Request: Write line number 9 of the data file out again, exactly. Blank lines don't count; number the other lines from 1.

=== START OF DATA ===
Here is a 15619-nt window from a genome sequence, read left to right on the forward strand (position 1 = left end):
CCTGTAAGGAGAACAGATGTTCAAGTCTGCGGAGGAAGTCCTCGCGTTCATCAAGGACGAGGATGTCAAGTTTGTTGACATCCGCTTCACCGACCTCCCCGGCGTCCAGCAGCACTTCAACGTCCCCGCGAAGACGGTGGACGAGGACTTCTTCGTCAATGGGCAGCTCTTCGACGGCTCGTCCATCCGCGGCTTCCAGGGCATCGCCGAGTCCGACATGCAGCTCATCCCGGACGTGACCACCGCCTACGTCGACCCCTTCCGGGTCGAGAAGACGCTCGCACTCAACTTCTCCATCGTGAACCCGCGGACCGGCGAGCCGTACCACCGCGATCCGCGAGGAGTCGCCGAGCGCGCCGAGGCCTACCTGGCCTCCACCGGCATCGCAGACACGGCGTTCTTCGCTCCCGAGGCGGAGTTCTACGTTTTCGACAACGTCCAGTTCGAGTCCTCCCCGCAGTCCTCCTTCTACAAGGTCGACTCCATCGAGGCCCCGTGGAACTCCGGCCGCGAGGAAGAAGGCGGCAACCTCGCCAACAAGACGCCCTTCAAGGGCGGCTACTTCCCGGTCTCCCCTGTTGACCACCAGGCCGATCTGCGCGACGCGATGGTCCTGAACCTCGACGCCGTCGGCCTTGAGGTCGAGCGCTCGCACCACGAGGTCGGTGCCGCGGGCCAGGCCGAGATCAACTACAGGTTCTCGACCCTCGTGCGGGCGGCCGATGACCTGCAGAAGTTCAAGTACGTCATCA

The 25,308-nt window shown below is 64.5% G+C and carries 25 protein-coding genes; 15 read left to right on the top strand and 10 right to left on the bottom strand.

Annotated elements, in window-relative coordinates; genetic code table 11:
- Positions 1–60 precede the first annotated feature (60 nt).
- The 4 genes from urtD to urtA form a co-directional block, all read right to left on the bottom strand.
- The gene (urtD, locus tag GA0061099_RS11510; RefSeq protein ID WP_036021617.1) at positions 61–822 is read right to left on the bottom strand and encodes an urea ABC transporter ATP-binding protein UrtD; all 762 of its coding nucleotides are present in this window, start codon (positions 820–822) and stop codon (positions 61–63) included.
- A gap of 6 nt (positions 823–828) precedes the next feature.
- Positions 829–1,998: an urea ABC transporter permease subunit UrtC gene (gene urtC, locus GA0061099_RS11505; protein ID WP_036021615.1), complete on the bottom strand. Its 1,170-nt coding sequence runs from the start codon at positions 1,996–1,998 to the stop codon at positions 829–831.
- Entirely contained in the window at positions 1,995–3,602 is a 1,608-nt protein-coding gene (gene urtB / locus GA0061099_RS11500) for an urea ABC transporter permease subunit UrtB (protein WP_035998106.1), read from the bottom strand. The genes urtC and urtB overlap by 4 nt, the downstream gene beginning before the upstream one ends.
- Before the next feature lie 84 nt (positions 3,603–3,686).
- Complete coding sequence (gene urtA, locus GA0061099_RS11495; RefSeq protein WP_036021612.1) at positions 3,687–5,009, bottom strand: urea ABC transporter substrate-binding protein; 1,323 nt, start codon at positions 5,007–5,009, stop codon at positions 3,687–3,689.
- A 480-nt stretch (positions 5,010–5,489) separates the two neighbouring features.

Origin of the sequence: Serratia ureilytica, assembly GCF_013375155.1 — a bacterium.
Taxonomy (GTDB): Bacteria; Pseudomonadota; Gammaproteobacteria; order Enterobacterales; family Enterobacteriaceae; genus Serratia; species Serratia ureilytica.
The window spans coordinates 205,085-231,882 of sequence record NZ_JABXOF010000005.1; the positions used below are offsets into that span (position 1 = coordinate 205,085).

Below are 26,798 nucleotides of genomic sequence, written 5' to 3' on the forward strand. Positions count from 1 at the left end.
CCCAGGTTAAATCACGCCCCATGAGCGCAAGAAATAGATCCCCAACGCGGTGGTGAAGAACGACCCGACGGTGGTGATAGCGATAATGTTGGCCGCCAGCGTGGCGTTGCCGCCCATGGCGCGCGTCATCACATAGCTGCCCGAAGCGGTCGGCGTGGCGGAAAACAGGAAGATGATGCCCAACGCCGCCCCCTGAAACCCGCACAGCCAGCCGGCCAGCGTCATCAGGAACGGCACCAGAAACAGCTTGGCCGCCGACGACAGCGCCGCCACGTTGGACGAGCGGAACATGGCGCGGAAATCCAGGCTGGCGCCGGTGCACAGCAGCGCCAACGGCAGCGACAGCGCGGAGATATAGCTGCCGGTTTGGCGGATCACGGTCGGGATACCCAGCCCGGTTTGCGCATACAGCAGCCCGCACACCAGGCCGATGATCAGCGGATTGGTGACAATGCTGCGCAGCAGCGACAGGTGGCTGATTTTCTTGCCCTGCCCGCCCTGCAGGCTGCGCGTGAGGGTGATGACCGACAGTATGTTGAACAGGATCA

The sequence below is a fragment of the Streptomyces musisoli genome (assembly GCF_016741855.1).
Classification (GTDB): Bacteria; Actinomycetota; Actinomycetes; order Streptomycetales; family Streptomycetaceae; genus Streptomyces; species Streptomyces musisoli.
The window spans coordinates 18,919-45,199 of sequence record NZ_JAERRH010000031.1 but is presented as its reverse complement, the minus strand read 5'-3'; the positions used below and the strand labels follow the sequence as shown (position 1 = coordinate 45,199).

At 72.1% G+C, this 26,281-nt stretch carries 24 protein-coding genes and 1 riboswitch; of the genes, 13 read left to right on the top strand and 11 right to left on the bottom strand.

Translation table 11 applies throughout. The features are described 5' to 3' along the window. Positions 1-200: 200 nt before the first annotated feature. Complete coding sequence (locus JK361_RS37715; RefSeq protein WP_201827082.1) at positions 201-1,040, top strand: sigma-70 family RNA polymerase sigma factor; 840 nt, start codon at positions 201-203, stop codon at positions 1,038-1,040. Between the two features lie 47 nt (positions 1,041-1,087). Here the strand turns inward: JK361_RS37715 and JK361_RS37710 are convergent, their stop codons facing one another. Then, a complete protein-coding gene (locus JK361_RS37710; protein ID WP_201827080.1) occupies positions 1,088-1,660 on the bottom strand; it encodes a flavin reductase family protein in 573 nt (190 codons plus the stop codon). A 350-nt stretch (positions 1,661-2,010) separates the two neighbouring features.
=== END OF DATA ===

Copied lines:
- Positions 829–1,998: an urea ABC transporter permease subunit UrtC gene (gene urtC, locus GA0061099_RS11505; protein ID WP_036021615.1), complete on the bottom strand. Its 1,170-nt coding sequence runs from the start codon at positions 1,996–1,998 to the stop codon at positions 829–831.